Family, friends, coworkers and Boys and Girls Club protégés of the late Roland Carito convened at the group’s Partition Street clubhouse on June 1, over a year since his death last April 15 after a long-standing illness.
At the memorial, the Roland Carito Achievement Award, a scholarship in the works for a member of next year’s Saugerties High graduating class, was announced by organization CEO Joe Fay. “He could turn any situation into a teachable moment,” Fay, one of the event’s speakers, remembered about Carito. “He had all the skills to be the next executive director.”
Carito would have been 42 on June 6. Born in Mount Kisco, the New York native attended school at Taconic Hills, graduated from the Berkshire School in Sheffield, Mass., and later attended the University of New Hampshire. He dedicated his life to helping at-risk teens, previously working at other similar programs before settling into his Saugerties position and living in Glenmont. He coached the club basketball team, and was a member of the Saugerties Kiwanis Club, the Ulster County Workforce Investment Board youth council, the Esopus Creek Conservatory and the Community Development Partnership.
The group celebrated his decade of service with the club through the exchange of memories, many of which were recounted by children who had since left Saugerties to attend college. A plaque in his name presented to Carito’s wife and children reads, “Those that touch our lives stay in our hearts forever.”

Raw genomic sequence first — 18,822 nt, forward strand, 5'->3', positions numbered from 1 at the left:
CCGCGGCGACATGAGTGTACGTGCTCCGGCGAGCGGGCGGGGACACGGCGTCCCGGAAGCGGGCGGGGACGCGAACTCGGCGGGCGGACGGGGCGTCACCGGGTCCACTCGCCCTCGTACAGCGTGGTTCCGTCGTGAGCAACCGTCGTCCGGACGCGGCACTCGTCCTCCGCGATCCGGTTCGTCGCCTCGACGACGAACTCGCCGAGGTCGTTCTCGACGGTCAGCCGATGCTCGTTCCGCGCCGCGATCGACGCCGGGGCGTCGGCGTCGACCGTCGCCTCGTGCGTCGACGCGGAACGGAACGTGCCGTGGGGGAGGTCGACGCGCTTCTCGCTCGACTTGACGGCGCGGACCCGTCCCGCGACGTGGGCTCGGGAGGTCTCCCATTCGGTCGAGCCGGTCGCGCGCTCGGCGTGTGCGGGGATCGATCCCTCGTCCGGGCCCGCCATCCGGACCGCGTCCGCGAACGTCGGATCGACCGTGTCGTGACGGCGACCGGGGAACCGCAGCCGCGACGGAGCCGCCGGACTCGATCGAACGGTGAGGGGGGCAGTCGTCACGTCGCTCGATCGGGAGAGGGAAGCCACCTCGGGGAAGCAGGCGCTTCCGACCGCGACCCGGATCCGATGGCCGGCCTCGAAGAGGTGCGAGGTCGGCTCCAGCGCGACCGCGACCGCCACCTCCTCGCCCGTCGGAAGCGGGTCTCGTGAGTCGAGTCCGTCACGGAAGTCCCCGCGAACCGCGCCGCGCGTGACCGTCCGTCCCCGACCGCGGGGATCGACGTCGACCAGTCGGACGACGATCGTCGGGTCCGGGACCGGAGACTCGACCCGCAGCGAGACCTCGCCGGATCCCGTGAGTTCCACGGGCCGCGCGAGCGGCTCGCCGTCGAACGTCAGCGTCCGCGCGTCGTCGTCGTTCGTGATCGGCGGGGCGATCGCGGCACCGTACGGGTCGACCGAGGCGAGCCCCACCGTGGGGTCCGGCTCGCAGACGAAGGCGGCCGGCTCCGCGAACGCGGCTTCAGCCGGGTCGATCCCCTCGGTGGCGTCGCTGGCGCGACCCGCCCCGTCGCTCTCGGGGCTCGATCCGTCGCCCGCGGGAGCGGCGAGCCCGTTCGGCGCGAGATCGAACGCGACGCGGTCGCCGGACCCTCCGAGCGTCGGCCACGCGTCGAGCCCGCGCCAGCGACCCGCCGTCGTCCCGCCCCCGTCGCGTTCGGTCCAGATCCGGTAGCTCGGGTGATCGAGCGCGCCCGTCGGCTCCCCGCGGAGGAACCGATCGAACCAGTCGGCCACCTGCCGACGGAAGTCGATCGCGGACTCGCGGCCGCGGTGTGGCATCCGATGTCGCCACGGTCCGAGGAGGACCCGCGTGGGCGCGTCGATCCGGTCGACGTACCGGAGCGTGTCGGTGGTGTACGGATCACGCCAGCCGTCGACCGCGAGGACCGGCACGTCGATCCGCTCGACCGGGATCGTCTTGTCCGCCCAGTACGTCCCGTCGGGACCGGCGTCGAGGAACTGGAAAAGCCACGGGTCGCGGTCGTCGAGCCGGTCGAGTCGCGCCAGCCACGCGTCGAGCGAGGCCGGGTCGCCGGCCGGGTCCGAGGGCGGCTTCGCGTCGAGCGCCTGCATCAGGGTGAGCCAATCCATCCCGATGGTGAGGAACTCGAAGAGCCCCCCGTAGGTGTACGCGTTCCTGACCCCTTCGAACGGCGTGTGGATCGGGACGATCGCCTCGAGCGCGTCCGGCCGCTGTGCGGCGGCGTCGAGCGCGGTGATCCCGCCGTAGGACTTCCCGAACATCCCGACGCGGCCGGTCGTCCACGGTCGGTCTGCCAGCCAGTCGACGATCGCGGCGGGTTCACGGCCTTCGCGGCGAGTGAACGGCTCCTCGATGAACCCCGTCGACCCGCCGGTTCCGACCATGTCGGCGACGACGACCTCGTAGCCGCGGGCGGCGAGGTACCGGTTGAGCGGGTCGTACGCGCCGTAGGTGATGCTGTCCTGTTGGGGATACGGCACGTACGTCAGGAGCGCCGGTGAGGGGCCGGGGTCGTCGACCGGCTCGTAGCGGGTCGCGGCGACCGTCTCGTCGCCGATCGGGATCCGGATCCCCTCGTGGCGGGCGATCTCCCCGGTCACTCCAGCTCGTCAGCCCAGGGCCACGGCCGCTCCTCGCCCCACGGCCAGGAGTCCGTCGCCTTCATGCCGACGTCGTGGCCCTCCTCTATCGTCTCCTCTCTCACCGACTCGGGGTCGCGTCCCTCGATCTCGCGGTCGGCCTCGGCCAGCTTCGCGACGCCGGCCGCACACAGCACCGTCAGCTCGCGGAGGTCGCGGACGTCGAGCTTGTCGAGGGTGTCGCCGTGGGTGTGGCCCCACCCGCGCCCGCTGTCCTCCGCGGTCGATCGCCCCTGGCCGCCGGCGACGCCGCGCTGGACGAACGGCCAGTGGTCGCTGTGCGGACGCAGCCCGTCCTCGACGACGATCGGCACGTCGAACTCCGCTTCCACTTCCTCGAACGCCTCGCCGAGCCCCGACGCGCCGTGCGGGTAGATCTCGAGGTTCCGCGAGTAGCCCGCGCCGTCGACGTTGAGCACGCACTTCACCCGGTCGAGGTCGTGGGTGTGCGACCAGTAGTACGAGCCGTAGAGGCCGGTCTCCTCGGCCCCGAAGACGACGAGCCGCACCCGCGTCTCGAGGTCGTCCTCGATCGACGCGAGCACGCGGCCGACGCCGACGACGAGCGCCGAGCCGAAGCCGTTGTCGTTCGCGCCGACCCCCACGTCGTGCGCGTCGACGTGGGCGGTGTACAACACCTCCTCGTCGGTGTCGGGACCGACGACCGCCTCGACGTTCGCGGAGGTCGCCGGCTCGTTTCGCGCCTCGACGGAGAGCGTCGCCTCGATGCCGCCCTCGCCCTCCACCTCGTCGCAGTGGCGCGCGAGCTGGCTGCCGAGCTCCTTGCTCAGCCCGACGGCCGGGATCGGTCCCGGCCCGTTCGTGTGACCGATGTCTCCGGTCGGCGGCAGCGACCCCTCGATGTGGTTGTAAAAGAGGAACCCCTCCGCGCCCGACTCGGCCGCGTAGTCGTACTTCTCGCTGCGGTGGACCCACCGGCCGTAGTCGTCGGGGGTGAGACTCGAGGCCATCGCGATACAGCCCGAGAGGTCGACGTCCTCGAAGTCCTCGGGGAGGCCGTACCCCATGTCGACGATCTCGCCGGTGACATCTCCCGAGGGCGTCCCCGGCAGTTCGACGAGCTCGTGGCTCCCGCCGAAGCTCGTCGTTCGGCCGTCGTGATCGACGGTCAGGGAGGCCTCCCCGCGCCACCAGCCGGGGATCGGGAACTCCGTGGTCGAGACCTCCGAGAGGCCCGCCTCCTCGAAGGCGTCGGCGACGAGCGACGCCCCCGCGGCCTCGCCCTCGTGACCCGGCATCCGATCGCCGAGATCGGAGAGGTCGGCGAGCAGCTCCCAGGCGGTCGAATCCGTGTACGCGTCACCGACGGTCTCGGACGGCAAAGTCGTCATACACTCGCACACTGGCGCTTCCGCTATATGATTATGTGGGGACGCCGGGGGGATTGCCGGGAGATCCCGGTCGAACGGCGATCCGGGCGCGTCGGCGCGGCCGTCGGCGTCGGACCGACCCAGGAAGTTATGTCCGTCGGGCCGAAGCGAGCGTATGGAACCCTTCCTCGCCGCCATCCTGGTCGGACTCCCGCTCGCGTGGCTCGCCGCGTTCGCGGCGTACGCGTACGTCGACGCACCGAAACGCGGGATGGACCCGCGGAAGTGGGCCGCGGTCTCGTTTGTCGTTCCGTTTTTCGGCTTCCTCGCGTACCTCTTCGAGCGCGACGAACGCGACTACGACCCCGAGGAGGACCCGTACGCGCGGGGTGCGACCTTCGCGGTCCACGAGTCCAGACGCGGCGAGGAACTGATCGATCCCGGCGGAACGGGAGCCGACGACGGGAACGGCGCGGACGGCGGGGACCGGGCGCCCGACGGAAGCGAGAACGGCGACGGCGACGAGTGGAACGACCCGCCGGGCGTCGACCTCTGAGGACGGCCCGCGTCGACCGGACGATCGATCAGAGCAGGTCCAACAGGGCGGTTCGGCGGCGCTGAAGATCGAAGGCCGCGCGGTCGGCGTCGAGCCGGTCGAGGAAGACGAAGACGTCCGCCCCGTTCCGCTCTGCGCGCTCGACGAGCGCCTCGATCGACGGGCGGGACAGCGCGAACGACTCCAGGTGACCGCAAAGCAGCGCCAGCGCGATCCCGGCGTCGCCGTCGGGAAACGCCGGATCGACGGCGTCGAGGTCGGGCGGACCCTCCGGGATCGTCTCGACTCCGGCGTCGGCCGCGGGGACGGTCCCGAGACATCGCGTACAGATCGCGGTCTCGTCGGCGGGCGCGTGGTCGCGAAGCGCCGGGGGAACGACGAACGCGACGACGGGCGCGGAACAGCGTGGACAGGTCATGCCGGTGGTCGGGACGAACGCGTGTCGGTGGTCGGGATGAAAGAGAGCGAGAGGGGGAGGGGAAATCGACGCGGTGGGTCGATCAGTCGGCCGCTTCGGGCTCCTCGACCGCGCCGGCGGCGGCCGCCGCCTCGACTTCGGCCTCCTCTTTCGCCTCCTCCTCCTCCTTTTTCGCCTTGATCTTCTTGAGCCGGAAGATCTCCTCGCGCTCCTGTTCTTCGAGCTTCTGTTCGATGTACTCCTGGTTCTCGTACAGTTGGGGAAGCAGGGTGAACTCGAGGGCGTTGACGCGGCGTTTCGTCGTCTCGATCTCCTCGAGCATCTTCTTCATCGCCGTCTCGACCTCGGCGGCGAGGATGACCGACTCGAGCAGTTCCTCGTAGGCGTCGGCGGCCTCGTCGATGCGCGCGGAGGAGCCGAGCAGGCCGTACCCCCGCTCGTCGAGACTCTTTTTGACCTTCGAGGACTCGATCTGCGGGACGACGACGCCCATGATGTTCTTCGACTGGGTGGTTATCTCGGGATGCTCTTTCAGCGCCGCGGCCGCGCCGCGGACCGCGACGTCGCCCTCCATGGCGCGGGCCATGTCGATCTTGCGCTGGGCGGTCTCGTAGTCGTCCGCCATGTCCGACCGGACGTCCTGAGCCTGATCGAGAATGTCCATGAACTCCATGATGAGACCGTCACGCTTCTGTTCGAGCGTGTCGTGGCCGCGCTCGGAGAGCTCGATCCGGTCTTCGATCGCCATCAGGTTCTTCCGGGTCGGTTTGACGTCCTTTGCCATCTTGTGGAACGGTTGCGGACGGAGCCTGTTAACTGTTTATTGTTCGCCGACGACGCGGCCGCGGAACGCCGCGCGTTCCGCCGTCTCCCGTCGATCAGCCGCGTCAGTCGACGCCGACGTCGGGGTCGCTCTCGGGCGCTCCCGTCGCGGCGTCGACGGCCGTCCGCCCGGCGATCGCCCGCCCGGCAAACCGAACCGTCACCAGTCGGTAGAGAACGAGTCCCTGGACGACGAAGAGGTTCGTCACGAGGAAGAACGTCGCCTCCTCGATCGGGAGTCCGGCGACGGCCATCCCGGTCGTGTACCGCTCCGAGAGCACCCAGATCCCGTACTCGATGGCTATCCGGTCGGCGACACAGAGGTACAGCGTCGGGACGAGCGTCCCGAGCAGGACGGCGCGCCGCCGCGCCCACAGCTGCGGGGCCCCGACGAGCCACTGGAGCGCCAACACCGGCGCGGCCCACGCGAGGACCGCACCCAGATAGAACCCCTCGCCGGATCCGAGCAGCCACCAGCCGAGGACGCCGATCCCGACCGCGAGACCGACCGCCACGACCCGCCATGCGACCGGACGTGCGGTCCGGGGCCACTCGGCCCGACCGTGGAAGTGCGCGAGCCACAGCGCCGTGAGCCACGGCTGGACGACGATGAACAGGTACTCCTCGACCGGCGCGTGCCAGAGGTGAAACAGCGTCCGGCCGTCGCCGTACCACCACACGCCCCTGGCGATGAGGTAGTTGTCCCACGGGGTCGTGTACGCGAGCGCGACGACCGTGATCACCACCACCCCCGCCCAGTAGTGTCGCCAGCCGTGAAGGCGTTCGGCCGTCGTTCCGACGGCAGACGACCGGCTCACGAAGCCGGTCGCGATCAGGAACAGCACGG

“This means a whole lot to our family. The kids can always come back and remember their father and the work that he did,” said Carito’s bereaved wife Charlotte. “He impacted everyone he touched. I’m so thankful to have had the opportunity to know him.”
Teens recalled using the M&M Game, a sort of talking stick mechanism favored by Carito that uses the color of chosen candies to establish talking order. They recalled lessons and impressions from their mentor. One said that Carito had taught him self-confidence. Another remembered tips Carito gave him in playing playing pickup basketball.
Juan Dejesus, who has a limp caused by a form of cerebral palsy, said he was “pretty angry” when he first came to the club around the time that Carito became director in 2007. “I could never really get over having a bad leg, and Roland took me under his wing and showed me that having bad legs didn’t define who I was and almost made it better — they give me better characteristics. When I first came to Boys and Girls Club, I wasn’t even allowed to play gym in school. He let me play in the gym after school, he never held me back on anything,” recalled Dejesus. “[When we went camping] he made sure I did the five-mile hike, whether it took six hours or three hours. Then we went swimming afterward.”
Dejesus went on to receive the club’s Youth of the Year award in 2012. He was one of a dozen grown-up club members, examples of Carito’s influence, who were in attendance.
“I make it part of my work to continue his work and what we’d planned to do,” said his successor, AnnChris Warren, hired by Carito in 2013. “We’d talked about it quite a bit, Any teen that had been within the organization who had done direct programming with Roland lost a parent.”